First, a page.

Eaters of the Dead

Right from the beginning of a Michael Crichton novel, he begins selling untruths. But the way he folds them into his introduction, they seem like an Author’s Note at the start of any other book, laying the real, historical foundation before diving into fiction. The reader can hardly separate his “facts” from reality and is immediately drawn into whatever world Crichton has masterfully created.

With his science fiction, he often creates fictitious organizations or groundbreaking legal statutes–anything that will build up his coming story and provide a plausible backbone. It is almost tempting to Google InGen and expect to find real stocktickers or company data.

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When I pulled Eaters of the Dead from my shelf, two things happened:

  1. I was shocked to find it wasn’t sci-fi. It sure sounds like a book about zombies. And it’s Michael Crichton, right? He is one of our best known creature sci-fi writers. What the heck is this? “The Manuscript of Ibn Fadlan, Relating His Experiences with the Northmen in AD 922.” Ooooookkkkk….
  2. I was able to GOOGLE IDN FADLAN AND FIND INFORMATION ON HIM. He was a real person. His manuscript was real, Crichton didn’t make this up.

So then I was really confused. What was this book I had in my hands? Michael Crichton did a historical translation? That didn’t seem right. But, I couldn’t put it down. The book is absolutely fascinating.

Of course it is. It’s Michael Crichton.

Ibn Fadlan is a 10th century Arab ambassador from Bagdad, who crosses paths with a group of Vikings on his way north. He travels with them for awhile, and writes about their barbaric customs–before being enlisted in their war against a cannibalistic ghost-like creature.

This “manuscript” isn’t very long, only about 180 pages, along with extremely detailed footnotes. The details about Arab and Viking culture were extremely interesting–I have 3 pages of notes from those 180 pages.

…but now I am questioning everything I wrote down…

Michael Crichton, genius that he is, took the first half of the book from the real Ibn Fadlan manuscript. That part really did happen. But after that first half, things get a little crazy, and you can tell that the supernatural is taking over and maybe things aren’t totally real anymore. It turns out he took the rest from a story in Beowulf. The footnotes, which seem like Crichton explaining Ibn Fadlan’s translated words are actually a fictitious narrator. Now, they are obviously extremely well researched, and probably factual (mostly), but with MC…, question everything.

Either way, real or not real…this book is brilliant. Some of you may know it as The 13th Warrior, as it was republished under that name when it was turned into an Antonio Banderas movie (I have feelings about that, but I’ll keep my mouth shut). I’d never heard of either, I just knew it was on my shelf with the rest of our MC books. It definitely needs to be read by any MC fan–I’m not sure it will push Prey out of line for my favorite, but it might be number #2 now.

Buy Here:

Airplane Rides: Observations from Above

I have a fear of flying. More accurately, I have a fear of falling.

The take offs and descents, that’s what gets me. Oh, and turbulence. I HATE turbulence. That feeling that the plane is going to drop out of the air at any second…it is torture. Once we are at cruising altitude, I’m generally ok (You know…except for turbulence. Did I mention that I hate turbulence?) But until then, it is white knuckles and my husband telling me to breathe. Same on the way down. Oh god.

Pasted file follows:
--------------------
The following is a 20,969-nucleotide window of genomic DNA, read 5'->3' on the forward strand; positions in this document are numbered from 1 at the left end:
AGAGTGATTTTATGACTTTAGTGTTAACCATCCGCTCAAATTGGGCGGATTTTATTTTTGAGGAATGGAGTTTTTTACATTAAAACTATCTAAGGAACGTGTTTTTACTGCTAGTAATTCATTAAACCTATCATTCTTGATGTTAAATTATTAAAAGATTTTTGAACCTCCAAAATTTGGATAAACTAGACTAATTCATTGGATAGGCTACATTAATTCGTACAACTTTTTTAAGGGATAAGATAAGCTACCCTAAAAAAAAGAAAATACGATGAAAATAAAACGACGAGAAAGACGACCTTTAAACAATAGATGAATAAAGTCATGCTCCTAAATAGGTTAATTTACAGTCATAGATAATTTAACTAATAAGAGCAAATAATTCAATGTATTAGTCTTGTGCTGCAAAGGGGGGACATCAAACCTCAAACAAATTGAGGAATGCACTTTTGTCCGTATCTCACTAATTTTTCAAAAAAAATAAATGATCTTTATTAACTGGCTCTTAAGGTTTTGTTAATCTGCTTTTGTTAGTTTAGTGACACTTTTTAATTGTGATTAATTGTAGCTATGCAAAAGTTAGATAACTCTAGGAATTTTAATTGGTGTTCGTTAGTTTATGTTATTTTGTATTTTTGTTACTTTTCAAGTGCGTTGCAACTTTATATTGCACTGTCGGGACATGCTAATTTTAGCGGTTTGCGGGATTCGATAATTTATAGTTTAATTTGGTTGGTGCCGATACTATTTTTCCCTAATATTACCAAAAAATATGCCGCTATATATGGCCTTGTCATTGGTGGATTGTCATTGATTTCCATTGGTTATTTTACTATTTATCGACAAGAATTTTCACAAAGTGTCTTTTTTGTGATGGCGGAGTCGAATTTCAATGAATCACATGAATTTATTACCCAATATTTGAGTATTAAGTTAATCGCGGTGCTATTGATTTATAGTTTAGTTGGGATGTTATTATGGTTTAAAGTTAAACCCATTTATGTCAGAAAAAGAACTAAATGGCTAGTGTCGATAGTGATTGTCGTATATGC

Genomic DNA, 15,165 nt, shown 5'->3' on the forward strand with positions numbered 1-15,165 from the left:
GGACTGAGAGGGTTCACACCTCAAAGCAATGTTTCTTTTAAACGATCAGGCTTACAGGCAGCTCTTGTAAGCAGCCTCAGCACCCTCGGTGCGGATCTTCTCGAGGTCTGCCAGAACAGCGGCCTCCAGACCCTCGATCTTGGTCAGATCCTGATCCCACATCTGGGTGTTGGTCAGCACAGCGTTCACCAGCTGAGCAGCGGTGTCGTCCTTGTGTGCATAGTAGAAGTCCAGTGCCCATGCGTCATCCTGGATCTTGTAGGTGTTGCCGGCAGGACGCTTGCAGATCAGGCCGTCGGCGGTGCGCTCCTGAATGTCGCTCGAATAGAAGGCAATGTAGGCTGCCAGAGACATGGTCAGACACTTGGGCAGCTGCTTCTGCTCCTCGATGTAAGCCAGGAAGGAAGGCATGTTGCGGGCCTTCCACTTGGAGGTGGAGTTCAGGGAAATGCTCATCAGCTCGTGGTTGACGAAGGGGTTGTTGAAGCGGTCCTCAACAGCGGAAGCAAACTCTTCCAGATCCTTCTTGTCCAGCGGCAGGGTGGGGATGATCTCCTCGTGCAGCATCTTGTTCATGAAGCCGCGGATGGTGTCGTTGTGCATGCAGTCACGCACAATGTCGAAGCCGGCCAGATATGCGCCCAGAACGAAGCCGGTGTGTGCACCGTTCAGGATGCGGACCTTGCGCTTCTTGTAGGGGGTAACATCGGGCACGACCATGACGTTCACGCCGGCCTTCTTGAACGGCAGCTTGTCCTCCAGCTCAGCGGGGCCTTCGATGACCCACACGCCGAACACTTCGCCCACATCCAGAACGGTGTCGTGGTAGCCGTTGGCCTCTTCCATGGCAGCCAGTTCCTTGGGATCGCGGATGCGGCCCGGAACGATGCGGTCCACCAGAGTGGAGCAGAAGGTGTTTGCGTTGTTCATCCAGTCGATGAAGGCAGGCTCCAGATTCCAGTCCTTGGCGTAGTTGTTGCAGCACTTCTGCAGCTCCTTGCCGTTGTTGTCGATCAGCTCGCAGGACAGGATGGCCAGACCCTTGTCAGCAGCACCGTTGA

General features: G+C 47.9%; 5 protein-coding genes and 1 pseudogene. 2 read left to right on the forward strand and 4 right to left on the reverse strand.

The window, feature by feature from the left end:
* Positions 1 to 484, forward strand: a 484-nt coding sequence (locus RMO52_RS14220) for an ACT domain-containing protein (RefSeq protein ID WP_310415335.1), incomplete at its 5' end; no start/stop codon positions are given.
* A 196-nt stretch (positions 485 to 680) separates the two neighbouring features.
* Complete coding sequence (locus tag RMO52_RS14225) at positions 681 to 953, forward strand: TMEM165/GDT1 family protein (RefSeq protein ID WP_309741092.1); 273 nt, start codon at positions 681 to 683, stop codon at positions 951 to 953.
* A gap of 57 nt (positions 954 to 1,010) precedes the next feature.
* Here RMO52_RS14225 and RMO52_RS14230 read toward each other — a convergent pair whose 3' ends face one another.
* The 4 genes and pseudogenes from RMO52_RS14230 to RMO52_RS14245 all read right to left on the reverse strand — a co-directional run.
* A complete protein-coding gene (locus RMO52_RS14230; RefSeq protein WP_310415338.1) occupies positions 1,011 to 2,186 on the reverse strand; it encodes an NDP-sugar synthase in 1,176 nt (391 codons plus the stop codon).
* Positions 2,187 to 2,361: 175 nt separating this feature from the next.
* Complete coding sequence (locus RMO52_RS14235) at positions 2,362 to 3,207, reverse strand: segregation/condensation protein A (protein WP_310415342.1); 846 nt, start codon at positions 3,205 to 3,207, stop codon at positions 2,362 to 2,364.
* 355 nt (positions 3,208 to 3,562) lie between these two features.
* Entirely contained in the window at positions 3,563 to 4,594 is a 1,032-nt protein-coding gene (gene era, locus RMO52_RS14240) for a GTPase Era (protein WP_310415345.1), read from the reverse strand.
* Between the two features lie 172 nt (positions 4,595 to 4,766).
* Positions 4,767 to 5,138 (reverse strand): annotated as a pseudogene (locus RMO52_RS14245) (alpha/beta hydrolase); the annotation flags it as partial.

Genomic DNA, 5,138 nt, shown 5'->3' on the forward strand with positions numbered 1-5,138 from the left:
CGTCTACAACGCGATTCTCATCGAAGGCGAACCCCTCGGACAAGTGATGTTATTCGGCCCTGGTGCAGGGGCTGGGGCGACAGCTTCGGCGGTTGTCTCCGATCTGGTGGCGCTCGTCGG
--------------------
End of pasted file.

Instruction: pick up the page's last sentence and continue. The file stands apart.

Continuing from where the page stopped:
I’ve been travelling a lot more since meeting R. Until then, the last time I had flown was as a young teenager, before most of my anxieties kicked in. I was totally not prepared for how much flying would scare me that first time up. Now, at least I’m ready for it, I guess.

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Jake Alexander (a pseudonym) has written down 10 stories that were told to him by fellow frequent flyers. Interestingly enough, none were quite as panicked as I am about flying. I guess that would make for a less interesting story (I hate talking on planes). Anyway, somehow all 10 people seriously open up about some pretty real stuff.

This is one of those books that I’m juuuuuust not sure about. There’s some of the stories I liked. Pastor Daniel, flying to New York to take a break from his faith. The goth kid running away from home, so tough, but really she just wants to be loved by her parents.

However, most of the stories had a very real theme running through them. This is very much a MAN’S book. Ladies, don’t look for many feminist themes here. Jake hits on every single female he comes across (except maybe the underage goth girl), including two gay women who clearly have absolutely no interest in him. He is completely wasted nearly every single sentence of this book. Stoli on the rocks. Seriously. There’s only one reason to drink vodka straight. *shudder* He even allegedly convinces a women to masturbate under one of those blankets in a bag while he watches. Ew.

Oh, did I mention that he ALWAYS flies first class? As in, at one point he says he had not flown coach in 10 years. Snooty patooty. He’s also one of those people who bitches out the desk workers, and talks about them as if they were the dirt under their feet. The worker who is a “nineteen-year-old overweight, underpaid child” and “her fate had already been sealed by a fatherless child, an abusive parent, an absent education or maybe all of the above.” You know what, I am sure about this book. Very sure.

I think the moral of this book, if there is one hidden in the liquor and sex, is that slowly through this journey of constant drunken plane travel, he realizes that maybe there’s some greater life out there than this. He has this great epiphany, decides he’s going to change everything. And then at the end of the book (Yeah I know, SPOILER. Trust me, it’s huge, I promise.) he’s had a four day affair with an actress, and he makes her breakfast. WHOA. MINDBLOWING CHANGE. I AM SO IMPRESSED.